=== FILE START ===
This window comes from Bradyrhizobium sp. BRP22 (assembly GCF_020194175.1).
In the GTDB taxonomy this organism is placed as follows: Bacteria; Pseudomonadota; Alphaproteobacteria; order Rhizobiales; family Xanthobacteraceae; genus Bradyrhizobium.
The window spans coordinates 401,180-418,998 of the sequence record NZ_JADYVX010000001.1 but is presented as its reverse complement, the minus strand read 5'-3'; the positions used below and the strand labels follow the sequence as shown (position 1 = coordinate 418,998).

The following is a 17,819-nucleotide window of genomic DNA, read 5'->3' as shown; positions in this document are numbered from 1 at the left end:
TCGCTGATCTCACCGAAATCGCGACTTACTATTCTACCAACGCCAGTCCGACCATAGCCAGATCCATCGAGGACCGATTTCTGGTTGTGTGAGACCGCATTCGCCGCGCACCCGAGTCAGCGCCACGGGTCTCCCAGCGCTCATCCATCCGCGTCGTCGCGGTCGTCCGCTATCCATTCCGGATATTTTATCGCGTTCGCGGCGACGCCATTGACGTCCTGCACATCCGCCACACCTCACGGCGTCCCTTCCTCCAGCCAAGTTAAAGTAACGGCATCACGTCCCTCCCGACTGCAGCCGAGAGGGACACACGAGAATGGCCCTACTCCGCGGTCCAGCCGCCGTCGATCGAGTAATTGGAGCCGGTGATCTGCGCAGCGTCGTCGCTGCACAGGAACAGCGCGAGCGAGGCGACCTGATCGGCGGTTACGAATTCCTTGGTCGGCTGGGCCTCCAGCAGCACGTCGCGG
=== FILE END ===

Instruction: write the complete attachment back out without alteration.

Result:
This window comes from Bradyrhizobium sp. BRP22 (assembly GCF_020194175.1).
In the GTDB taxonomy this organism is placed as follows: Bacteria; Pseudomonadota; Alphaproteobacteria; order Rhizobiales; family Xanthobacteraceae; genus Bradyrhizobium.
The window spans coordinates 401,180-418,998 of the sequence record NZ_JADYVX010000001.1 but is presented as its reverse complement, the minus strand read 5'-3'; the positions used below and the strand labels follow the sequence as shown (position 1 = coordinate 418,998).

The following is a 17,819-nucleotide window of genomic DNA, read 5'->3' as shown; positions in this document are numbered from 1 at the left end:
TCGCTGATCTCACCGAAATCGCGACTTACTATTCTACCAACGCCAGTCCGACCATAGCCAGATCCATCGAGGACCGATTTCTGGTTGTGTGAGACCGCATTCGCCGCGCACCCGAGTCAGCGCCACGGGTCTCCCAGCGCTCATCCATCCGCGTCGTCGCGGTCGTCCGCTATCCATTCCGGATATTTTATCGCGTTCGCGGCGACGCCATTGACGTCCTGCACATCCGCCACACCTCACGGCGTCCCTTCCTCCAGCCAAGTTAAAGTAACGGCATCACGTCCCTCCCGACTGCAGCCGAGAGGGACACACGAGAATGGCCCTACTCCGCGGTCCAGCCGCCGTCGATCGAGTAATTGGAGCCGGTGATCTGCGCAGCGTCGTCGCTGCACAGGAACAGCGCGAGCGAGGCGACCTGATCGGCGGTTACGAATTCCTTGGTCGGCTGGGCCTCCAGCAGCACGTCGCGG